TypeScript Support

In this guide, we will go through the steps to get a Buidler project working with TypeScript. This means that you can write your Buidler config, tasks, scripts and tests in TypeScript. For a general overview of using Buidler refer to the Getting started guide.

To use Buidler with TypeScript you need to be able to import Buidler from your project to access the Buidler Runtime Environment, and this wouldn't be possible with a global installation. Because of this Buidler only supports TypeScript on local installations.

Installing dependencies

We will need to install the TypeScript packages to do this.

In your terminal, run npm i -D ts-node typescript


Let's get started with a fresh Buidler project. Run npx buidler and go through the steps to create a sample project. When you're done your project directory should look like this:

$ ls -l
total 400
-rw-r--r--    1 fzeoli  staff     195 Jul 30 15:27 buidler.config.js
drwxr-xr-x    3 fzeoli  staff      96 Jul 30 15:27 contracts
drwxr-xr-x  502 fzeoli  staff   16064 Jul 30 15:31 node_modules
-rw-r--r--    1 fzeoli  staff  194953 Jul 30 15:31 package-lock.json
-rw-r--r--    1 fzeoli  staff     365 Jul 30 15:31 package.json
drwxr-xr-x    3 fzeoli  staff      96 Jul 30 15:27 scripts
drwxr-xr-x    3 fzeoli  staff      96 Jul 30 15:27 test

Now we are going to rename the config file from buidler.config.js to buidler.config.ts, run: mv buidler.config.js buidler.config.ts

Next, create a file tsconfig.json in your project directory and put the following in it:

  "compilerOptions": {
    "target": "es5",  
    "module": "commonjs",
    "strict": true,      
    "esModuleInterop": true,
    "outDir": "dist"
  "include": ["./scripts", "./test"],
  "files": [

And that's really all it takes. Now the configuration file will be run as TypeScript. Let's add some code to buidler.config.ts to test it out:

import { task } from '@nomiclabs/buidler/config'

class PointlessLogger {
  log(content: string) {

task("accounts", "Prints a list of the available accounts", async (taskParams, env, runSuper) => {
  const accounts = await env.ethereum.send("eth_accounts");
  const logger = new PointlessLogger();

  logger.log("Accounts:\n" + accounts.join("\n"));

module.exports = {};

And run it with npx buidler accounts.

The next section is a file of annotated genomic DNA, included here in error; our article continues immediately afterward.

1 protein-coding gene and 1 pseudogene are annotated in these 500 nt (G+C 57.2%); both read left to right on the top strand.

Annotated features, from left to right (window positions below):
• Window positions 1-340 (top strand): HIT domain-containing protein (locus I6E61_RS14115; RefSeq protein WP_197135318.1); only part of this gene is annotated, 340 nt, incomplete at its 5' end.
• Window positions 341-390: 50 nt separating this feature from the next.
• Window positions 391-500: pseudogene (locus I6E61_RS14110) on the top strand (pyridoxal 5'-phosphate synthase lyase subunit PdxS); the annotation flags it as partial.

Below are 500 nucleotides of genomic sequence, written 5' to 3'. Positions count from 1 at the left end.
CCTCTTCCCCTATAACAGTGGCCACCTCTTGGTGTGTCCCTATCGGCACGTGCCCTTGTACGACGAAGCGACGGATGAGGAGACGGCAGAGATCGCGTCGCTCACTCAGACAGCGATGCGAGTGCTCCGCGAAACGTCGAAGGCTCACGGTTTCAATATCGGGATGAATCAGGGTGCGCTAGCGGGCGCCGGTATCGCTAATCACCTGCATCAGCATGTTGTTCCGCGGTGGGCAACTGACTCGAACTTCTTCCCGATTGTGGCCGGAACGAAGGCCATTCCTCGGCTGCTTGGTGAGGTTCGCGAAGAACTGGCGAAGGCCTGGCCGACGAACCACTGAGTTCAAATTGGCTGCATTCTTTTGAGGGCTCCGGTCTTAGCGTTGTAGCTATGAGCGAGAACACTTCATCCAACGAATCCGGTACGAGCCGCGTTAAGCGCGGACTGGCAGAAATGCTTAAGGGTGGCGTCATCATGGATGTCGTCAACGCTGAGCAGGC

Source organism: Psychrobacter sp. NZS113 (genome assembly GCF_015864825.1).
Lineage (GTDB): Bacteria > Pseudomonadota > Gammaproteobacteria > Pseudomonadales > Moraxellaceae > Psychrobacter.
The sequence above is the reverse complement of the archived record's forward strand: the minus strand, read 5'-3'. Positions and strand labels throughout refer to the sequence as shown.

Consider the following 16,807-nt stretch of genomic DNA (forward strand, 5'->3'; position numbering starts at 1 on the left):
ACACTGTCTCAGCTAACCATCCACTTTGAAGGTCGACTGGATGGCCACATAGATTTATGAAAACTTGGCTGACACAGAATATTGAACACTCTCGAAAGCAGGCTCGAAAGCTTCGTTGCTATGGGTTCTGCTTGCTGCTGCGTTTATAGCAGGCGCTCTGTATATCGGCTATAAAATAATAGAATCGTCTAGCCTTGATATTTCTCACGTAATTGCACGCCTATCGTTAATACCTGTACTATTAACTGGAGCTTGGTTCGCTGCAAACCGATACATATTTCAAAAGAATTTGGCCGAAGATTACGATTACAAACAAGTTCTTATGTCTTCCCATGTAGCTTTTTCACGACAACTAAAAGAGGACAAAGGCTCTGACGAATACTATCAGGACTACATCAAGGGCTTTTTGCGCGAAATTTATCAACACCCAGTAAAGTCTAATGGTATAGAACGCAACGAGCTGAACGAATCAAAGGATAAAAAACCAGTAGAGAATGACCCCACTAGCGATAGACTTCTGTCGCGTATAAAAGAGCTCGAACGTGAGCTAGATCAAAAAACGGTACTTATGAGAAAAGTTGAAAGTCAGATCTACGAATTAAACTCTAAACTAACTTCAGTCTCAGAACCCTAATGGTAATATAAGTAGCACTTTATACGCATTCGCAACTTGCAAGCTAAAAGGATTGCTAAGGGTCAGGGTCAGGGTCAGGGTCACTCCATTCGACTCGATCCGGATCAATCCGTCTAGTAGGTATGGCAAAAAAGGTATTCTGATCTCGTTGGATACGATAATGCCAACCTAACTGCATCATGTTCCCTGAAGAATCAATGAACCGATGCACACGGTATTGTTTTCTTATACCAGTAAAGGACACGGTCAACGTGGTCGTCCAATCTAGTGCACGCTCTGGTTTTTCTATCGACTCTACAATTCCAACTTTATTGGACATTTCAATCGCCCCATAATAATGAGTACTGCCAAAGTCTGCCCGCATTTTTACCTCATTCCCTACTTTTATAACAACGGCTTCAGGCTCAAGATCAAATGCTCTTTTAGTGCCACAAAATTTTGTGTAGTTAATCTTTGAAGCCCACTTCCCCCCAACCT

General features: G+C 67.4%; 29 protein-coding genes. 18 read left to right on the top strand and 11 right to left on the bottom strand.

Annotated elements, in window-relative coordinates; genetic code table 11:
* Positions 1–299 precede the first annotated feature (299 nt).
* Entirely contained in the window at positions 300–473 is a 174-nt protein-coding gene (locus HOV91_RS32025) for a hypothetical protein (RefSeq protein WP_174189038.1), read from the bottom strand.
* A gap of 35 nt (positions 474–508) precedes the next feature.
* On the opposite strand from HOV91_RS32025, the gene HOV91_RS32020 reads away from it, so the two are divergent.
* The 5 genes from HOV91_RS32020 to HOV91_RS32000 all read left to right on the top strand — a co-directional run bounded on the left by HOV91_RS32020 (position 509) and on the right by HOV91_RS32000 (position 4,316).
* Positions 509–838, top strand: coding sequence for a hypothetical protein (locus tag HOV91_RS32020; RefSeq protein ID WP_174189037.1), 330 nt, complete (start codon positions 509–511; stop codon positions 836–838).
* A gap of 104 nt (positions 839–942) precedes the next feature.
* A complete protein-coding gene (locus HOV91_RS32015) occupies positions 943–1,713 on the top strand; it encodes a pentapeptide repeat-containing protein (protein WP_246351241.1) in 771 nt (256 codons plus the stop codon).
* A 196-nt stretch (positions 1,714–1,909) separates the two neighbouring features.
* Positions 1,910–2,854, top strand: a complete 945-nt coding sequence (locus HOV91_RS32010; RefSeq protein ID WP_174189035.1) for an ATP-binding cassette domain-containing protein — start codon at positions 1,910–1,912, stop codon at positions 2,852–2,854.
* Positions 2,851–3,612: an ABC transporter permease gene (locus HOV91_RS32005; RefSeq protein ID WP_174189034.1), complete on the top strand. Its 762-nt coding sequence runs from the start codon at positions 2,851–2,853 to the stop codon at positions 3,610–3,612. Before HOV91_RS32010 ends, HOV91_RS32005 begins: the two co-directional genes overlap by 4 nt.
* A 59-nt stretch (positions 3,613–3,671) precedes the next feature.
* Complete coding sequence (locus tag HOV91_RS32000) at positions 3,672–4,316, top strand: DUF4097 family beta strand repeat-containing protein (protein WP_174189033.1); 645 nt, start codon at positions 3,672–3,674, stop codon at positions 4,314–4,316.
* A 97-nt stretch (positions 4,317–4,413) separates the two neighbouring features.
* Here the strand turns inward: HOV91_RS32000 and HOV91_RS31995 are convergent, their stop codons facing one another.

Plugin type extensions

Some Buidler plugins, like buidler-truffle5 and buidler-web3, provide type extensions to the Buidler Runtime Environment for the variables and types they inject.

For these to be taken into account, you'll need to add the type extension files to the files field in your tsconfig.json, like this:

"files": [

Plugins that include type extensions should have documentation detailing their existance and the path to the type extension file.

Writing tests and scripts

To write your smart contract tests and scripts you'll most likely need access to an Ethereum library to interact with your smart contracts. This will probably be one of buidler-truffle5, buidler-web3 or buidler-ethers, all of which inject instances into the Buidler Runtime Environment. When using JavaScript, all the properties in the BRE are injected into the global scope, and are also available by getting the BRE explicitly. When using TypeScript nothing will be available in the global scope and you will need to import everything explicitly.

An example for tests:

import env from '@nomiclabs/buidler'
const web3 = env.web3;

// Could also be
// import { web3 } form '@nomiclabs/buidler'

describe('Token', function() {
  let accounts;
  beforeEach(async function() {
    accounts = await web3.eth.getAccounts();

  it('should test', async function() {

An example for scripts:

import env from "@nomiclabs/buidler";

async function main() {
  await env.run("compile");

  const accounts = await env.ethereum.send("eth_accounts");

  console.log("Accounts:", accounts);

  .then(() => process.exit(0))
  .catch(error => {
Last Updated: 9/11/2019, 7:02:18 PM